The term ‘bronchopulmonary dysplasia’ (BPD) was first used by Northway et al. to describe a chronic form of neonatal lung injury associated with barotrauma in preterm infants (1). Although there has been significant advancement in this field over the last couple of decades including sophisticated, newer and gentler methods of mechanical ventilation (MV), surfactant replacement therapy etc., the prevalence of BPD remains quite high. Classical or “old BPD”, present in the pre-surfactant era, was characterized by diffuse proliferative lung disease and postnatal lung injury. Jobe coined the term “new BPD” in 1999, to refer to the chronic lung disease of preterm infants at that time (2). This “new BPD” demonstrated much less alveolar septal fibrosis and airway damage when compared to its old counterpart, and was characterized with alveolar simplification and dysmorphic microvasculature (3). This dysmorphic growth and function of the pulmonary vasculature can cause pulmonary hypertension (PH) in infants with BPD. Bonikos et al. (4) first described cardiac atrial or ventricular stress, including cor pulmonale, in infants with BPD and since then it has been increasingly recognized in this population. A recent meta-analysis reported an accumulative estimated prevalence of PH in BPD to be 20%. The prevalence was estimated to be as high as 40% in severe BPD (5). BPD and BPD-associated PH (BPD-PH) have been correlated with devastating short- and long-term consequences for infants born prematurely. Retrospective studies demonstrate a 2-year morbidity rate of 26–47% in patients with BPD-PH (6,7). The pathophysiology of PH in BPD is not well understood at this time and there is a lack of standardized criteria for identifying preterm infants that are most at risk for developing BPD-PH. In this article we will review the pathophysiology, clinical presentation, diagnosis, suggested management and outcomes of infants with PH in the context of BPD.
Pathophysiology of BPD-PH
The pathogenesis of PH in BPD is affected by various maternal, genetic and environmental factors. Premature birth exposes the developing lung to an environment that can alter the normal developmental process and result in impaired lung development (8-10). Increased risk of BPD and PH has been shown in premature infants exposed to pre-eclampsia (11,12) and in infants with intrauterine growth restriction (13,14) due to disruption in vascular signaling pathways. Abnormal growth of the pulmonary circulation in BPD is characterized by decreased vascular branching, an altered pattern of vascular distribution within the lung interstitium, and persistent intrapulmonary venous anastomoses (15). Disruption in vascular growth results in decreased vessel density throughout the pulmonary microcapillary network (16). This leads to decreased cross sectional area for pulmonary blood flow and increased pulmonary vascular resistance, which in turn alters pulmonary vasoreactivity and causes vascular remodeling. This dysregulated pulmonary vasculature has overall less area for gaseous exchange. In patients with BPD who have airway and parenchymal injury and inflammation, this results in hypoxic vasoconstriction and impaired pulmonary blood flow, especially under stress (17). Chronic hypoxia also contributes to pulmonary arterial vasoreactivity, leading to vascular remodeling with intimal hyperplasia and increased muscularization of small pulmonary arteries. Endothelial injury due to environmental stressors induces smooth muscle cell proliferation in the media of the small pulmonary arteries, precocious maturation of immature mesenchymal cells into mature smooth muscle cells and incorporates fibroblasts into the vessel wall. Such pulmonary vascular remodeling, along with failure of the lung vasculature to catch up with the normal term lung, may contribute to the pulmonary vessel disease associated with BPD (18).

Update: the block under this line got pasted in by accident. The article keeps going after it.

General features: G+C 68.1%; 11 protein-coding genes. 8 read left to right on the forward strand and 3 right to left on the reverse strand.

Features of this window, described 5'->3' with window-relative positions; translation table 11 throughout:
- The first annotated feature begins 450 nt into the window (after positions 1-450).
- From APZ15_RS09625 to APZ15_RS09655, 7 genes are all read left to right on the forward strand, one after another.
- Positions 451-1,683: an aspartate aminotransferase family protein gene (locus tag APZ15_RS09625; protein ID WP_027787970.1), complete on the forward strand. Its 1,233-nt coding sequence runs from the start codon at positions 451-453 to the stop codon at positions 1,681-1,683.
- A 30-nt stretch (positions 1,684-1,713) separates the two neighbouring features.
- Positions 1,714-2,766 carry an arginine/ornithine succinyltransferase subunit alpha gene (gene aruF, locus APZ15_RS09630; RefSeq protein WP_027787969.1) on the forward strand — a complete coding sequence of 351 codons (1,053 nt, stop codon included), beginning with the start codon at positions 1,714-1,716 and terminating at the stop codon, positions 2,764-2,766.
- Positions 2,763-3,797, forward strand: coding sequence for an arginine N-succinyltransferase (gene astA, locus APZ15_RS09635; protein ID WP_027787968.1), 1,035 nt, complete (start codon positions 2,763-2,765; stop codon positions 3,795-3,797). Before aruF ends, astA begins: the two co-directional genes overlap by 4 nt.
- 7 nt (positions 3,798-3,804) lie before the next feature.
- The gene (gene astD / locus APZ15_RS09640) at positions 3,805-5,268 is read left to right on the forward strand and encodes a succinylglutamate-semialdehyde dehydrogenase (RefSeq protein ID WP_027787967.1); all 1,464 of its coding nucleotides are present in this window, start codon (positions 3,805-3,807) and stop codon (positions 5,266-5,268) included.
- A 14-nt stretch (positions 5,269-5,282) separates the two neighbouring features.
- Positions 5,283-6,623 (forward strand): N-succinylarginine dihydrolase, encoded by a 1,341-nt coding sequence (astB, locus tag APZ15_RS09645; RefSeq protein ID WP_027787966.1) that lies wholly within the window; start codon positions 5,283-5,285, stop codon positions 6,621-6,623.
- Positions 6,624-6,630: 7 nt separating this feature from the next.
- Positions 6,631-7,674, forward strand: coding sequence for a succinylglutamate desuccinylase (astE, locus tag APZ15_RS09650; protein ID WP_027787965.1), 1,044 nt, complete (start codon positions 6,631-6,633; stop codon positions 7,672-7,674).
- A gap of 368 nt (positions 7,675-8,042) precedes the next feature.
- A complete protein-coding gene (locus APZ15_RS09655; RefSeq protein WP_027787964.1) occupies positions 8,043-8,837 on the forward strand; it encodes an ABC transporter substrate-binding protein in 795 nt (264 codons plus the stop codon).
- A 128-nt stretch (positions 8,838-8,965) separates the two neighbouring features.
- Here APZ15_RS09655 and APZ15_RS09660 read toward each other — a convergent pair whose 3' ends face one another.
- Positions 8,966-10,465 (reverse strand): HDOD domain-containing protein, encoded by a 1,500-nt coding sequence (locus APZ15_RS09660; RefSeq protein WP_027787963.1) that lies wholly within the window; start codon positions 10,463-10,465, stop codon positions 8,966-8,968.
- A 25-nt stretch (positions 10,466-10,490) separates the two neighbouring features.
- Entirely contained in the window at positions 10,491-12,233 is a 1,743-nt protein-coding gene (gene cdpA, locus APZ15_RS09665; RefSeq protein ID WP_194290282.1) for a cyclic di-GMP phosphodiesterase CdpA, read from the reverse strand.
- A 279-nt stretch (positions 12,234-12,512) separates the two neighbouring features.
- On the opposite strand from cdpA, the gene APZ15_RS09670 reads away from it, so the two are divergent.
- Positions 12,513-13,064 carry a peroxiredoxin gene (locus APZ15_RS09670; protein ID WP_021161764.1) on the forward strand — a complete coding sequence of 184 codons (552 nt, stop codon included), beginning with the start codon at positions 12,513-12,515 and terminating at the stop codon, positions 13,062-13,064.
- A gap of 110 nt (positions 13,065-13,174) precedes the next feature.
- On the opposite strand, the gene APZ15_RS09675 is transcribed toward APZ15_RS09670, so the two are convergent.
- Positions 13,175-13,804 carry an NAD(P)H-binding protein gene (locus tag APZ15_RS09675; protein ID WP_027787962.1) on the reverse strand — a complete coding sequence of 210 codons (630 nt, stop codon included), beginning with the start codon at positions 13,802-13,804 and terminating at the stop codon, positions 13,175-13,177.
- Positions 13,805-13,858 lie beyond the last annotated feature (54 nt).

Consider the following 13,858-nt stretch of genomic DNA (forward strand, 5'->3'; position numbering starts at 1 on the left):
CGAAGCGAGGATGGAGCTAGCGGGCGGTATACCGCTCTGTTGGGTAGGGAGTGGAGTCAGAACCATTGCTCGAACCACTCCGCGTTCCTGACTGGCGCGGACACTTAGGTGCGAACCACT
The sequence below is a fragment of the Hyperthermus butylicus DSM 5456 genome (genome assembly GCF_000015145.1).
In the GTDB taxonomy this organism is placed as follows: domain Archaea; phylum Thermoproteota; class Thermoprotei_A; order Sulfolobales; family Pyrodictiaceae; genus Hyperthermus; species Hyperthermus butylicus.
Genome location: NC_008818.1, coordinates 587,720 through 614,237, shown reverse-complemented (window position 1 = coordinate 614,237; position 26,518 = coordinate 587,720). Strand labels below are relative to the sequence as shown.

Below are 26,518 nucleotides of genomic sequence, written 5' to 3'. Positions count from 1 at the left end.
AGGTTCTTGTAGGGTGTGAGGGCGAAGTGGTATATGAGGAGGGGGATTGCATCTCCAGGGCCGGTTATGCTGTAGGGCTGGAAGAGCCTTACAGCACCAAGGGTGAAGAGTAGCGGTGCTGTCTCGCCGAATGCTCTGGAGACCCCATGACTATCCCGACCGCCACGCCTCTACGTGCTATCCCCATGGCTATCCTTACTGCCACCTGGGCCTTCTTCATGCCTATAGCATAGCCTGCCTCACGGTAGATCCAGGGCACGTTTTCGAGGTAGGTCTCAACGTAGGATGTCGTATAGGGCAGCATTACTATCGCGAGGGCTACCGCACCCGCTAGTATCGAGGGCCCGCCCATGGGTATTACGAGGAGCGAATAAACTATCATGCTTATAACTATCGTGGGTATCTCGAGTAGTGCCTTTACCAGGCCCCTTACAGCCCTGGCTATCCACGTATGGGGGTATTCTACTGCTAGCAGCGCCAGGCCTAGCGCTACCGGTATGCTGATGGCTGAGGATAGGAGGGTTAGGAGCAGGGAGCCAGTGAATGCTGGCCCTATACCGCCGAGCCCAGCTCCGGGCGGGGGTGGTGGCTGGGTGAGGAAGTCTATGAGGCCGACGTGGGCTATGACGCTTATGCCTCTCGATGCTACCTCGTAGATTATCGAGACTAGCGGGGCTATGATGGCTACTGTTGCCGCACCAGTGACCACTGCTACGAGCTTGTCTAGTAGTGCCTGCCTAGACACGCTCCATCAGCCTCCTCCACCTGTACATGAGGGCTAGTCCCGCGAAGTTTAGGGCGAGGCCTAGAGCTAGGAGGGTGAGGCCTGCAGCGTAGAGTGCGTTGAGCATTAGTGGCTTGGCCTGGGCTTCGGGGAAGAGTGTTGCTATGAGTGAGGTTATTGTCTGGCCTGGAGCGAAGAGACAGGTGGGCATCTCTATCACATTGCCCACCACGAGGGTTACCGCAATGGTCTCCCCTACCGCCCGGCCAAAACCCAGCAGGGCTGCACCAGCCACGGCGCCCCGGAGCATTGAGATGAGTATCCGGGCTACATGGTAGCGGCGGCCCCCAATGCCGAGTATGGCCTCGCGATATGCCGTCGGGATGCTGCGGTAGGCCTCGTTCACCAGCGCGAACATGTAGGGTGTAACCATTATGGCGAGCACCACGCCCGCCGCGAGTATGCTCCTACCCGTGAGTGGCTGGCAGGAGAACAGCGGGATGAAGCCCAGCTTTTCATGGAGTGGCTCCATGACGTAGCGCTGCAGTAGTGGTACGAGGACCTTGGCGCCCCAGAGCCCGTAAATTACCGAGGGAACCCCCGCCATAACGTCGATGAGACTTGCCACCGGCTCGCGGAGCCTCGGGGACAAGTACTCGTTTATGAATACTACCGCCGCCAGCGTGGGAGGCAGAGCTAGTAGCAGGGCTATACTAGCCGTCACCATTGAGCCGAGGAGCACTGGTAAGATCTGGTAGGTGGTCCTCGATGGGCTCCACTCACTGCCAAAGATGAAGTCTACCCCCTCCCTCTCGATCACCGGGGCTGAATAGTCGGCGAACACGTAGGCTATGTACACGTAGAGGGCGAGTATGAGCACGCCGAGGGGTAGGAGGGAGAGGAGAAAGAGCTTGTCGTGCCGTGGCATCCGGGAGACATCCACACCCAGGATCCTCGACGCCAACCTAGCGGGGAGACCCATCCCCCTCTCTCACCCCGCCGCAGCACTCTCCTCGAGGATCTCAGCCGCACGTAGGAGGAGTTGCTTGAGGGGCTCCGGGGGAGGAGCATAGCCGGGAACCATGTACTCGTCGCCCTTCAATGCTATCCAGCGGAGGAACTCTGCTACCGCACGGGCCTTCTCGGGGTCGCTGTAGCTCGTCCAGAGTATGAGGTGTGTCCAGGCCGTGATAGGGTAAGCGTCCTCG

While the lung pathology of infants with PH and BPD has many common elements, it is important to note that not all infants with BPD develop PH; it is more commonly seen in infants with severe BPD (6). The index of suspicion for diagnosing PH is also higher in this subgroup and they are screened more frequently for PH. Infants with other associated conditions like large patent ductus arteriosus, pulmonary vein stenosis (PVS) or aorto-pulmonary collaterals are more at risk for developing severe BPD and PH (7). Infants with lower baseline oxygen saturations or frequent hypoxic episodes are also at higher risk for developing PH due to recurrent episodes of hypoxia and increased vasoreactivity. Maternal chorioamnionitis and postnatal lung infections also have a negative influence on lung development and may lead to abnormal lung vasculature growth (19). Lastly, BPD has a strong genetic predisposition (8), and so it can be postulated that development of PH in BPD also has some genetic influence (20,21). A proposed schema of the interacting factors involved in the pathogenesis of BPD-PH is illustrated in Figure 1.